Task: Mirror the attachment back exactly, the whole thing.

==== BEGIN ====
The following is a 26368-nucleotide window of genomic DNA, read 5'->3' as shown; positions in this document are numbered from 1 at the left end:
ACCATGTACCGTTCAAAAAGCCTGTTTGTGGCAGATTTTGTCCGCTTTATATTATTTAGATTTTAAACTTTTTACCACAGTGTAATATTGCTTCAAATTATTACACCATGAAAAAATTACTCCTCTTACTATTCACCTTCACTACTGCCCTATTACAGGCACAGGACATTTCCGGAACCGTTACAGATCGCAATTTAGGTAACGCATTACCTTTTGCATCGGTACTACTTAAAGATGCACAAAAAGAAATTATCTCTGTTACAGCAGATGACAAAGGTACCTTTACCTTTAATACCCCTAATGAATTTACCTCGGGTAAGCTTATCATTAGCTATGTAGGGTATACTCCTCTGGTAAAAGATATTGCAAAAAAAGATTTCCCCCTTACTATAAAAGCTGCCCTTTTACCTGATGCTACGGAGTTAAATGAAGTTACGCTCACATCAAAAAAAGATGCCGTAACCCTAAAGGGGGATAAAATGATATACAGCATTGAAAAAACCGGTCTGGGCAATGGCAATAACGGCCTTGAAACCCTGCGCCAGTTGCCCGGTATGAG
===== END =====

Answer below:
The following is a 26368-nucleotide window of genomic DNA, read 5'->3' as shown; positions in this document are numbered from 1 at the left end:
ACCATGTACCGTTCAAAAAGCCTGTTTGTGGCAGATTTTGTCCGCTTTATATTATTTAGATTTTAAACTTTTTACCACAGTGTAATATTGCTTCAAATTATTACACCATGAAAAAATTACTCCTCTTACTATTCACCTTCACTACTGCCCTATTACAGGCACAGGACATTTCCGGAACCGTTACAGATCGCAATTTAGGTAACGCATTACCTTTTGCATCGGTACTACTTAAAGATGCACAAAAAGAAATTATCTCTGTTACAGCAGATGACAAAGGTACCTTTACCTTTAATACCCCTAATGAATTTACCTCGGGTAAGCTTATCATTAGCTATGTAGGGTATACTCCTCTGGTAAAAGATATTGCAAAAAAAGATTTCCCCCTTACTATAAAAGCTGCCCTTTTACCTGATGCTACGGAGTTAAATGAAGTTACGCTCACATCAAAAAAAGATGCCGTAACCCTAAAGGGGGATAAAATGATATACAGCATTGAAAAAACCGGTCTGGGCAATGGCAATAACGGCCTTGAAACCCTGCGCCAGTTGCCCGGTATGAG